The book avoids the use of specialist botanical terms, is designed for non-technical enthusiasts, and contains a wealth of detail for those wishing to become familiar with individual eucalypt species.
Native Eucalypts of South Australia
103 species and subspecies currently known in South Australia, with excellent colour photos for ID and a wealth of information regarding the description, distribution, ecology and uses of each eucalypt.
EucaFlip: Life-Sized guide to the Eucalypts of Tasmania
The EucaFlip is a waterproof photo-guide with full-colour photos enabling the easy identification of eucalypt species native to Tasmania.
The map-sized document is double-sided and laminated which makes it easy to fold. It is designed for portable, all-weather use in the bush or for display as an attractive educational poster.
The guide illustrates the key diagnostic features (fruit, buds, bark and leaves) with life-size photographs and includes the distribution maps of all native Tasmanian eucalypt species.
Eucalypts of the Mount Alexander Region
Presents the most commonly found species of Eucalypt in the Mount Alexander Region of central Victoria. Generously illustrated, this guide provides clear descriptions in plain language, perfect for any enthusiast. Though firmly based on the forests and reserves around the town of Castlemaine, it describes species common to the whole Box-Ironbark region, making this guide useful to those in that region and wider Victoria.
Eucalypts of Western Australia’s Wheatbelt
This locally-produced guide provides a wealth of information on each of the 159 naturally-occurring eucalypt species found in the WA wheatbelt – many never described before.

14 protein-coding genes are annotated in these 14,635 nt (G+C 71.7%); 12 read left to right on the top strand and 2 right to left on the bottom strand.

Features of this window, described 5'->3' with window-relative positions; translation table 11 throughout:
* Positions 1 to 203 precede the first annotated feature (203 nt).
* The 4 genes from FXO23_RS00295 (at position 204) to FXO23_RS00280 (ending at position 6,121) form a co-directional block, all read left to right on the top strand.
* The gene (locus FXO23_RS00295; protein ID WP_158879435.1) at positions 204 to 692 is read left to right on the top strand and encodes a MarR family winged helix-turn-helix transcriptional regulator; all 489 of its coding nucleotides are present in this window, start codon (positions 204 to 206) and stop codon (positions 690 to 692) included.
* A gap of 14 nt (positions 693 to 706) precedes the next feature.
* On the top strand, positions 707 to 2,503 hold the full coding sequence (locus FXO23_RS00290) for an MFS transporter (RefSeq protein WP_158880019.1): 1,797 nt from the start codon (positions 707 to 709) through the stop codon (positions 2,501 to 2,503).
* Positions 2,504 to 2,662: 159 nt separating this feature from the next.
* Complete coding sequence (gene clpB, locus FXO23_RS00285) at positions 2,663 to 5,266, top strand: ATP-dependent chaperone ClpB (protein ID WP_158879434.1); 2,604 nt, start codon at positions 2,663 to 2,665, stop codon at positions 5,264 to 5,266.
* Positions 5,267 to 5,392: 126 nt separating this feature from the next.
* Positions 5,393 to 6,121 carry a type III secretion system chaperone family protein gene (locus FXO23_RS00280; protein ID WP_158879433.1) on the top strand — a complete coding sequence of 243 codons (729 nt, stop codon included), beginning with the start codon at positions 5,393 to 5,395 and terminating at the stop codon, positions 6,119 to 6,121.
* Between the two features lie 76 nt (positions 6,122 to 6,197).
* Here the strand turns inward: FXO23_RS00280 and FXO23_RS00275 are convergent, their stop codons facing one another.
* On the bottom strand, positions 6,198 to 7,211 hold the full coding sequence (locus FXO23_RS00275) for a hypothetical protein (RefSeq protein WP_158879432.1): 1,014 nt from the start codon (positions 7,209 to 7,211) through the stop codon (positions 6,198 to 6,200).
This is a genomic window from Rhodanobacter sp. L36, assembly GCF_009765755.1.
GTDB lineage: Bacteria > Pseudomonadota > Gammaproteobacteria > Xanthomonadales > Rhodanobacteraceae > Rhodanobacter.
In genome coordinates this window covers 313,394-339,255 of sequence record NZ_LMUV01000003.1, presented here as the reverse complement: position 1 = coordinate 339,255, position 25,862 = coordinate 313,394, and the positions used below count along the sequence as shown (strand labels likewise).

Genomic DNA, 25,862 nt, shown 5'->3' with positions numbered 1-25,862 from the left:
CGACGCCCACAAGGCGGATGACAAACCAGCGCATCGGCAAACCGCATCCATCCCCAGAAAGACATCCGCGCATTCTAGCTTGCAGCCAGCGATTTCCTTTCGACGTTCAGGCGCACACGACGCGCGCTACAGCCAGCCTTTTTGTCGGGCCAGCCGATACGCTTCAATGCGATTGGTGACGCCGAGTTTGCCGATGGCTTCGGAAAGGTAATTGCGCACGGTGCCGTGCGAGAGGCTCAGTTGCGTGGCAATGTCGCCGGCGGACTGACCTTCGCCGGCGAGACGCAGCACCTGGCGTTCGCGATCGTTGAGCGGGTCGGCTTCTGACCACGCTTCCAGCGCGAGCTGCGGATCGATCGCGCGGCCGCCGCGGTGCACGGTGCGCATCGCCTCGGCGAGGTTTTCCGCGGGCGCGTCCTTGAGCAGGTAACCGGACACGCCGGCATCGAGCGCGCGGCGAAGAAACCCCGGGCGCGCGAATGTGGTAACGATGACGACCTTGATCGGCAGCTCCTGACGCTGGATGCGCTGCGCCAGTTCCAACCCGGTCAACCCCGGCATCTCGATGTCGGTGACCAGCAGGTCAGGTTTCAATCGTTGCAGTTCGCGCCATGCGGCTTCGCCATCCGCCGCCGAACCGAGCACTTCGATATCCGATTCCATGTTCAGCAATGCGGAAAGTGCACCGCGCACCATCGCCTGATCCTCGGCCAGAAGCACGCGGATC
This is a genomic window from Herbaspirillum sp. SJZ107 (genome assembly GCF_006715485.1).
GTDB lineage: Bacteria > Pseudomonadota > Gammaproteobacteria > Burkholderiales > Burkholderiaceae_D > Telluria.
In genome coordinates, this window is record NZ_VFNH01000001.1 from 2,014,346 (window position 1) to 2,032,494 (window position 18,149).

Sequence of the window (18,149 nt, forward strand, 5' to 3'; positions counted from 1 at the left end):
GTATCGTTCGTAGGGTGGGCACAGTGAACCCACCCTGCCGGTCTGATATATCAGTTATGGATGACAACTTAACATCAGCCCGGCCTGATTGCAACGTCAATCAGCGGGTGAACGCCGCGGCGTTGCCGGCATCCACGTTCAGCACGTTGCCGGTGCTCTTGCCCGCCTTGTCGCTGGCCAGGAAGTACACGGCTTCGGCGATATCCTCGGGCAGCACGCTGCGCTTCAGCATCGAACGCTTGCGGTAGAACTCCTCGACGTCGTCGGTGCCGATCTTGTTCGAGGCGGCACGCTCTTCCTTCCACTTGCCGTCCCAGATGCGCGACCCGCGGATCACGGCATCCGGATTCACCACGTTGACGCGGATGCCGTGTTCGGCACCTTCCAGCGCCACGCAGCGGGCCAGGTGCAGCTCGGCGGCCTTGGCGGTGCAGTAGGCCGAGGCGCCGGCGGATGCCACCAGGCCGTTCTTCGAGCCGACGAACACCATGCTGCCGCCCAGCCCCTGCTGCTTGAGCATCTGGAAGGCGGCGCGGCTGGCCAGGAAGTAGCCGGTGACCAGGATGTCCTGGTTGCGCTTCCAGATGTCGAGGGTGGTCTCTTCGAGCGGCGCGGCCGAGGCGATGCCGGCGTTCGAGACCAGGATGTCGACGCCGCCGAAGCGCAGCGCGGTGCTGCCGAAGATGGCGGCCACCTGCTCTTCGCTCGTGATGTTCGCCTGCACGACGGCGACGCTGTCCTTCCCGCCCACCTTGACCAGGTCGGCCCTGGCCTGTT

Compiled especially to assist the layperson or the beginner in the identification of eucalypts, this book features more than 1300 detailed colour photographs, meticulously compiled distribution maps and a “special features” section for each species, providing a summary of its most readily recognisable characteristics.
Smaller & Taller Eucalypts for Planting in Australia
Together, these two books treat 164 eucalypts suited for growing in Australia. Many of these species are already commonly grown and seen in gardens, streets, parks and farms throughout Australia, while others are rarely planted but have vast potential for much wider use, both in the urban landscape and in rural areas.
For each of the species included in the books, a double-page provides the following information:
- Height graph indicating its usual and maximum height
- Images of cultivated plants with an estimation of their age
- Images of the bark, foliage, buds, flowers and fruits
- Map of Australia indicating its natural and planted distribution
- Why plant me? overview
- Meaning and origin of the name
- Features of the species, including flowering times
- Natural distribution and habitat
- Cultivation and uses
- Similar species
- A table indicating environmental preferences and tolerances
Researched, designed and written for anyone interested in the identification, selection, growing, management, and appreciation of eucalypts in gardens, streets, parks, and on farms.